Impressive environmental results for paper sacks
Between 2007 and 2012, the European kraft paper and paper sack industry significantly improved its carbon footprint. This is the conclusion reached by a recent study conducted by the Swedish research institute Innventia, which regularly analyses the carbon footprint of the entire supply chain of the European paper sack industry on behalf of EUROSAC and CEPI Eurokraft. The most important results are shown in an infographic.
The carbon intensity of producing one tonne of average European kraft paper was optimized by 17% between 2007 and 2012: from 570 kg of CO2 equivalent (CO2e, i.e. greenhouse gases such as carbon dioxide or methane) to 471 kg CO2e. The emissions during kraft paper production account for 60% of the total carbon footprint for each individual paper sack.
During the subsequent stages of production from the cradle to the factory gate, the CO2 emissions per paper sack were reduced from 118 g CO2e to 99 g CO2e. This corresponds to an improvement of 16%, which, among other factors, is due to the fact that the weight of each individual sack has been reduced thanks to the improved paper quality.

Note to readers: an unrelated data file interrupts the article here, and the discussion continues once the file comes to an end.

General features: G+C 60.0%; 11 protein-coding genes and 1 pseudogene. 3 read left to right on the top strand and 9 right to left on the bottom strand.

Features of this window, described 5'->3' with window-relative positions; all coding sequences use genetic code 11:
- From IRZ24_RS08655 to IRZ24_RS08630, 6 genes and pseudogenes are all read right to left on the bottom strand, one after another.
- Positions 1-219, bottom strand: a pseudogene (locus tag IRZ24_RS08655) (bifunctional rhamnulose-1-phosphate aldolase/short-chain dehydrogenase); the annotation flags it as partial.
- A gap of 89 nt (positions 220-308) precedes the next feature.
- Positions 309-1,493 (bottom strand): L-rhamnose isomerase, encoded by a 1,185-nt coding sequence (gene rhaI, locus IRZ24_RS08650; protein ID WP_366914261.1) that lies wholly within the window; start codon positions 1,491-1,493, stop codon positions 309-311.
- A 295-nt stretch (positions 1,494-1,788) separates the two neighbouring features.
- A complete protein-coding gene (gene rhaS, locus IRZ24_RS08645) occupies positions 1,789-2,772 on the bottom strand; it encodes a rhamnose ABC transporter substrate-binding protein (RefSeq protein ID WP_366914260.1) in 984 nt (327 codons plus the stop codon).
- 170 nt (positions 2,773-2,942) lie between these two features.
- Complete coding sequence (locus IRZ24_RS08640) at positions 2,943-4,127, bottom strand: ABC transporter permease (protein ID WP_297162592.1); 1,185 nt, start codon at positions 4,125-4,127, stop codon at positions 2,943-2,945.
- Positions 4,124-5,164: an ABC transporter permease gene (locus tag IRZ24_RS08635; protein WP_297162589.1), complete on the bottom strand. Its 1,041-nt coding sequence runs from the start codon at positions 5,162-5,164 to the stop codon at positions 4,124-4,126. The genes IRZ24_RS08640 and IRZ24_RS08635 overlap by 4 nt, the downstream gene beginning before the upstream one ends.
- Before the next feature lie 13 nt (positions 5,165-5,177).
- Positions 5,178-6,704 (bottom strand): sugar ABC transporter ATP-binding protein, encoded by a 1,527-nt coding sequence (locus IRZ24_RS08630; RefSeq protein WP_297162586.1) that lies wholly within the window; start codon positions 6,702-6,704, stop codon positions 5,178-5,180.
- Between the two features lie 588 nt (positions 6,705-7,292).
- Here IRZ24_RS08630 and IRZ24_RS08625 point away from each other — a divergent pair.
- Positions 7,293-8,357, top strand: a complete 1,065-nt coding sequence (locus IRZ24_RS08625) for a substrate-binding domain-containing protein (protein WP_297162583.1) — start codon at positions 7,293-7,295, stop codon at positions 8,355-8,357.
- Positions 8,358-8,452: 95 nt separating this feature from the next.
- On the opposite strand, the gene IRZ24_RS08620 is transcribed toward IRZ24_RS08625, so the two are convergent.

Comparing the results for 2007 to those for 2012, approximately 95,000 tonnes CO2e were saved each year. Based on average CO2 emissions per new passenger car registration of 137 g/km, this is the equivalent of 693 million passenger car kilometres. This corresponds to approximately 17,300 car journeys around the globe.
Extending the analysis to include additional aspects would give an even more complete picture of the carbon footprint of European paper sacks. Taking into account end-of-life emissions and any benefits arising from emissions avoided due to recovery and waste management activities reduces the carbon footprint per average European paper sack to 70 g CO2e (instead of 99 g CO2e). It is a well-known fact that forests sequester and store carbon. The sustainable management and growth of forest areas in Europe is a central element of the value chain for paper sacks. If the increasing biomass in Europe’s forests were considered in the calculation, the carbon footprint would actually be negative, at –282 g CO2e per sack.